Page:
This site has always used bitumen to describe what will be in the Northern Gateway Pipeline. From now on it will use bitumen sands in copy, and will use tar sands and oil sands in direct quotes as appropriate. I hope the rest of the media will follow.

Disclosure: I worked for CBC.ca from 1996 until I took early retirement in 2010. I have also freelanced for both Canadian Press and OpenFile.

 Glossary of terms used in Stantec environmental report (PDF excerpt from original file)

Natural Resources minister Joe Oliver continues to push Northern Gateway

Energy Links

 Conservative Natural Resources Minister Joe Oliver is continuing to promote the Enbridge Northern Gateway pipeline.  In a speech to the Canadian Club in Toronto, Oliver promoted both the Keystone XL pipeline from the Alberta oil sands to Texas and the Northern Gateway pipeline through Kitimat.

The Globe and Mail reports in New pipelines crucial to expand energy exports: Minister

Canada needs projects like Enbridge Inc. Northern Gateway pipeline to provide crucial access to growing markets for the country’s energy exports, says Natural Resources Minister Joe Oliver.

In remarks prepared for a speech Friday in Toronto, the Minister said the federal government would respect the regulatory review now being conducted on the Gateway project. But he made it clear Ottawa supports the construction of oil pipelines to the west coast, despite opposition from environmental groups and First Nations…..

Projects such as the proposed Northern Gateway Pipeline would connect Alberta’s oil sand to the port at Kitimat on the coast of British Columbia, where tankers could transport oil to Asian customers.”

While he said the government respects the regulatory process, he added: “It is a key strategic objective to diversify our customer base” beyond the U.S., which now accounts for 97 per cent of Canada’s oil exports.

The Associated Press also covered Oliver’s speech, as published in the Washington Post:

Canada’s natural resource minister says the country needs Enbridge’s proposed Northern Gateway pipeline to the Pacific coast to be built so that it can diversify its energy exports to China.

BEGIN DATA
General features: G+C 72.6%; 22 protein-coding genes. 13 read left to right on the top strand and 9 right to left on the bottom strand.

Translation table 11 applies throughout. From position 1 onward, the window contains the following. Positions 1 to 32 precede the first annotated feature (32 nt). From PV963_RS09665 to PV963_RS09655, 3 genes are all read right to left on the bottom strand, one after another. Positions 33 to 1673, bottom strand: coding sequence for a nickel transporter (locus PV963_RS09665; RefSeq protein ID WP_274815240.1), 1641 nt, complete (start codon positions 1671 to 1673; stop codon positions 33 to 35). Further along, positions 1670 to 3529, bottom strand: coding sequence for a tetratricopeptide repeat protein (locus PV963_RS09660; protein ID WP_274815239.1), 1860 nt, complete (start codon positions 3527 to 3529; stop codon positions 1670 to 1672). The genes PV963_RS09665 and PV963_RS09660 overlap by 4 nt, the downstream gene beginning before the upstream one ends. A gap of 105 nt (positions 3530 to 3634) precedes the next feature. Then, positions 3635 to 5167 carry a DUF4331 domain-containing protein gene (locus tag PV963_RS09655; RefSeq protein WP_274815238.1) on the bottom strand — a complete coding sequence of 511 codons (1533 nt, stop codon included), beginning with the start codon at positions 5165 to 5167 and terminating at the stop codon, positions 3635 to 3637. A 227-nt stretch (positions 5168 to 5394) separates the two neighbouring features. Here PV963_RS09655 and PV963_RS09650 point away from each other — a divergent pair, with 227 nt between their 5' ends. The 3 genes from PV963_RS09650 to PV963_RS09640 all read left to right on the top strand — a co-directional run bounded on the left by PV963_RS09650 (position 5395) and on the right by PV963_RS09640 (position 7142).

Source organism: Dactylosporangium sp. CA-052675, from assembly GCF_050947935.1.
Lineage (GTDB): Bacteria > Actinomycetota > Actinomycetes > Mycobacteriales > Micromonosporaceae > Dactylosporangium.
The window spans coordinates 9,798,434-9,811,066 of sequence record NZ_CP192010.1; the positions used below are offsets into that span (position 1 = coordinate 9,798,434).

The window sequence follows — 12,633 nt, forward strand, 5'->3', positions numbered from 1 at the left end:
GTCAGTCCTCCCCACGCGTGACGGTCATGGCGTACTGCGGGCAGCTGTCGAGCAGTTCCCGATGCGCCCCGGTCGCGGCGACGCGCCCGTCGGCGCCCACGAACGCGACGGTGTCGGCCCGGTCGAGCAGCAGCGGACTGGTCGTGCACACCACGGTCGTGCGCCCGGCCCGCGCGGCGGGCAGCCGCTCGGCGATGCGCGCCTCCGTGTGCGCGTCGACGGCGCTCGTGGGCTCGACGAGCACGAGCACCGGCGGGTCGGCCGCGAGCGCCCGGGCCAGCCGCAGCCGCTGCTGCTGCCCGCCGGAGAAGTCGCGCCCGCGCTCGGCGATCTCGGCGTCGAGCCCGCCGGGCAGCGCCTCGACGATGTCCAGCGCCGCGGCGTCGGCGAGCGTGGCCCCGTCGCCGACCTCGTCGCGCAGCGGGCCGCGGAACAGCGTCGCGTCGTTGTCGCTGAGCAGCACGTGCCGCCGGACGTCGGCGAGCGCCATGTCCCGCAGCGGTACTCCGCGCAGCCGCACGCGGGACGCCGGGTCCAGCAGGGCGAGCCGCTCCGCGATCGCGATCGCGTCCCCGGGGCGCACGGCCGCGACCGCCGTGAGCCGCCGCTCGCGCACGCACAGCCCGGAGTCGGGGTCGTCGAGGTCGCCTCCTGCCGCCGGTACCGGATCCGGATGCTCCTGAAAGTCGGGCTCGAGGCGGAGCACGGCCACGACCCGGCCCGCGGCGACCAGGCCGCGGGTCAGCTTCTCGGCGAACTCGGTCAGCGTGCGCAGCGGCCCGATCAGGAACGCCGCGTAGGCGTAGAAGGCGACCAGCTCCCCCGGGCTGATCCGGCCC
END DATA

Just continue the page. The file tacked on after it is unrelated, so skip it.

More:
Natural Resource Minister Joe Oliver noted in a speech Friday that the U.S. is basically Canada’s only energy customer. Oliver says it is a key strategic objective to diversify the customer base.

But Aboriginal and environmental opposition to the Pacific pipeline is fierce. The opponents fear it will leak. The local member of Parliament, Nathan Cullen, has said accidents are inevitable in the rough waters around Kitimat, British Columbia, where the pipeline will end. And no one has forgotten the Exxon Valdez oil spill of 1989, some 800 miles (1,300 kilometers) north of Kitimat….

Sinopec, a Chinese state-controlled oil company, has a stake in a $5.5 billion plan drawn up by the Alberta-based Enbridge to build the Northern Gateway Pipeline from Alberta to the Pacific coast province of British Columbia.

Natural Resources Canada news release: Minister Oliver Touts Canada’s Energy Resources and Economic Strengths

Harper kills bitumen export ban, support for ocean monitoring group: reports

Energy Links

According to media reports,  Prime Minister Stephen Harper has killed support for the Pacific North Coast Integrated Area Management Initiative (PNCIMA) set up to monitor the ocean on the northern BC coast, while at the same time killing a plan to ban export of bitumen to countries with poor environmental records.

The Calgary Herald
, in Harper backs off from initiative that threatens opposition to Northern Gateway pipeline

Prime Minister Stephen Harper’s government has withdrawn support from a deal with the B.C. government and First Nations due to concerns about excessive influence by U.S.-funded environmental groups in the development of an oceans management plan for the B.C. north coast….

There were specific concerns that a new plan being developed under the Pacific North Coast Integrated Area Management Initiative (PNCIMA) could be used to rally opposition to Calgary-based Enbridge Inc.’s proposed $5.5-billion Northern Gateway pipeline that would funnel diluted bitumen crude from Alberta’s oilsands sector to Asian markets docking at Kitimat, B.C.

A letter dated Sept. 1, and sent to the B.C. government, three First Nations groups and the environmental organization Tides Canada, said Ottawa is withdrawing support for a proposed agreement that would have resulted in $8.3 million, from the Gordon and Betty Moore Foundation of Palo Alto, California, to fund the PNCIMA process.

The letter, from Fisheries and Oceans Canada regional director general Susan Farlinger, said the government still intends to come up with an oceans management plan by 2012 in co-operation with B.C. and First Nations.